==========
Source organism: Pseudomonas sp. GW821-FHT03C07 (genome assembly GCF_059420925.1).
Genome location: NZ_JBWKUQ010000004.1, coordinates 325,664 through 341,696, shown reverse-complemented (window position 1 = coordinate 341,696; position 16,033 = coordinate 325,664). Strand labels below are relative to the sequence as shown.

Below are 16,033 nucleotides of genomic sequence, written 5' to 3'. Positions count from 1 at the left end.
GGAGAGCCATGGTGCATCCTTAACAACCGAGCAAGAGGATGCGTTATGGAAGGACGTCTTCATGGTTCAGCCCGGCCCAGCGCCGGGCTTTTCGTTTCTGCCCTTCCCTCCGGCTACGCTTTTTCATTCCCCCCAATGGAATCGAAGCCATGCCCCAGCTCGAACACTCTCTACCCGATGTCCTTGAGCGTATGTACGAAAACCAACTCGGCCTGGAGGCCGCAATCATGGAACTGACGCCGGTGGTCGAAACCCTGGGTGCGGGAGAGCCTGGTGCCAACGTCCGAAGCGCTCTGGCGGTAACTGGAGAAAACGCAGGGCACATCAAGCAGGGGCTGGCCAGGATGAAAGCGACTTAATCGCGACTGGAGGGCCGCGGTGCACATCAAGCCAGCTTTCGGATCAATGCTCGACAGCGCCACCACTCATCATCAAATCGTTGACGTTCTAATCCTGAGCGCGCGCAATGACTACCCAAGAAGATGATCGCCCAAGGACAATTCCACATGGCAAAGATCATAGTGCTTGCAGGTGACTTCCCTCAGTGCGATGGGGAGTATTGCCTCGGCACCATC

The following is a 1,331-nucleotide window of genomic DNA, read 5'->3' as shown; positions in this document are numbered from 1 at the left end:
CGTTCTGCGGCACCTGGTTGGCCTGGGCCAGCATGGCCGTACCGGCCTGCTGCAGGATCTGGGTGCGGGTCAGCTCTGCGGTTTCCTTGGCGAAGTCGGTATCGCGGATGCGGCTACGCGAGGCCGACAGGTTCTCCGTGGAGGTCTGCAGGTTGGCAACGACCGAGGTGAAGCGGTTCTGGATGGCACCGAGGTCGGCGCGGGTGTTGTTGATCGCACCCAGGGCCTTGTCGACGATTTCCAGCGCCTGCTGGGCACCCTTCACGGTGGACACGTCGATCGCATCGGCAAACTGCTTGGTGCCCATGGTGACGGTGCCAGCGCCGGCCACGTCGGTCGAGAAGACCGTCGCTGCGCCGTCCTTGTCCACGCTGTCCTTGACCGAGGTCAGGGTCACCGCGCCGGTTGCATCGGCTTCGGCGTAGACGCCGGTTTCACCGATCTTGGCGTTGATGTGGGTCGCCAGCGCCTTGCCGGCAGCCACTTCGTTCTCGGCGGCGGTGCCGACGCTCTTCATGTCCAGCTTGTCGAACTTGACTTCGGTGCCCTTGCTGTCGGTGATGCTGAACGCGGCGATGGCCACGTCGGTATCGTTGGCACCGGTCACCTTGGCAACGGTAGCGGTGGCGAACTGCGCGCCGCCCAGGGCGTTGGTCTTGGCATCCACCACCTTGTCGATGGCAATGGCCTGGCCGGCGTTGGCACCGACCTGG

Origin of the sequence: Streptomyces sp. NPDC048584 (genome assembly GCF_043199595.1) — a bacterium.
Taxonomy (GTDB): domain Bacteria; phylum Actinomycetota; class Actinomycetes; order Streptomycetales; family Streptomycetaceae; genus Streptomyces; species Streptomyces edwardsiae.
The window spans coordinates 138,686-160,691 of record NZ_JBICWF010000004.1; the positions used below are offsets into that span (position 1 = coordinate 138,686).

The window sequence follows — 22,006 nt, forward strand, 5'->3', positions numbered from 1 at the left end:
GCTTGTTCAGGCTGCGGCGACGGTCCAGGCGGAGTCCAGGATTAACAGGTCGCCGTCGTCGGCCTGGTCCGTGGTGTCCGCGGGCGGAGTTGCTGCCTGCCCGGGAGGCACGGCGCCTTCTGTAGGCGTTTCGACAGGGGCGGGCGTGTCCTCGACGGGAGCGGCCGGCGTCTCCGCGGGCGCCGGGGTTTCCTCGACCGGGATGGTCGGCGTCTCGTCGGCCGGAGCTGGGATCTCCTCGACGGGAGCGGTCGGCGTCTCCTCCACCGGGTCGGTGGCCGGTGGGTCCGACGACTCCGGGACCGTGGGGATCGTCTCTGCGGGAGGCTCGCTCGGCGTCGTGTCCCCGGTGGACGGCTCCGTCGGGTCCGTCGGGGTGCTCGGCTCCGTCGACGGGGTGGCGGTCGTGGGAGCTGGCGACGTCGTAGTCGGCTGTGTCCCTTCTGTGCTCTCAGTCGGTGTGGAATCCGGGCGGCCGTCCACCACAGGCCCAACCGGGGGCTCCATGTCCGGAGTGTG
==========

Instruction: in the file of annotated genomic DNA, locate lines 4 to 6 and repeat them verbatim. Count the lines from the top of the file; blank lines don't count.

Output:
GGAGAGCCATGGTGCATCCTTAACAACCGAGCAAGAGGATGCGTTATGGAAGGACGTCTTCATGGTTCAGCCCGGCCCAGCGCCGGGCTTTTCGTTTCTGCCCTTCCCTCCGGCTACGCTTTTTCATTCCCCCCAATGGAATCGAAGCCATGCCCCAGCTCGAACACTCTCTACCCGATGTCCTTGAGCGTATGTACGAAAACCAACTCGGCCTGGAGGCCGCAATCATGGAACTGACGCCGGTGGTCGAAACCCTGGGTGCGGGAGAGCCTGGTGCCAACGTCCGAAGCGCTCTGGCGGTAACTGGAGAAAACGCAGGGCACATCAAGCAGGGGCTGGCCAGGATGAAAGCGACTTAATCGCGACTGGAGGGCCGCGGTGCACATCAAGCCAGCTTTCGGATCAATGCTCGACAGCGCCACCACTCATCATCAAATCGTTGACGTTCTAATCCTGAGCGCGCGCAATGACTACCCAAGAAGATGATCGCCCAAGGACAATTCCACATGGCAAAGATCATAGTGCTTGCAGGTGACTTCCCTCAGTGCGATGGGGAGTATTGCCTCGGCACCATC

The following is a 1,331-nucleotide window of genomic DNA, read 5'->3' as shown; positions in this document are numbered from 1 at the left end:
CGTTCTGCGGCACCTGGTTGGCCTGGGCCAGCATGGCCGTACCGGCCTGCTGCAGGATCTGGGTGCGGGTCAGCTCTGCGGTTTCCTTGGCGAAGTCGGTATCGCGGATGCGGCTACGCGAGGCCGACAGGTTCTCCGTGGAGGTCTGCAGGTTGGCAACGACCGAGGTGAAGCGGTTCTGGATGGCACCGAGGTCGGCGCGGGTGTTGTTGATCGCACCCAGGGCCTTGTCGACGATTTCCAGCGCCTGCTGGGCACCCTTCACGGTGGACACGTCGATCGCATCGGCAAACTGCTTGGTGCCCATGGTGACGGTGCCAGCGCCGGCCACGTCGGTCGAGAAGACCGTCGCTGCGCCGTCCTTGTCCACGCTGTCCTTGACCGAGGTCAGGGTCACCGCGCCGGTTGCATCGGCTTCGGCGTAGACGCCGGTTTCACCGATCTTGGCGTTGATGTGGGTCGCCAGCGCCTTGCCGGCAGCCACTTCGTTCTCGGCGGCGGTGCCGACGCTCTTCATGTCCAGCTTGTCGAACTTGACTTCGGTGCCCTTGCTGTCGGTGATGCTGAACGCGGCGATGGCCACGTCGGTATCGTTGGCACCGGTCACCTTGGCAACGGTAGCGGTGGCGAACTGCGCGCCGCCCAGGGCGTTGGTCTTGGCATCCACCACCTTGTCGATGGCAATGGCCTGGCCGGCGTTGGCACCGACCTGG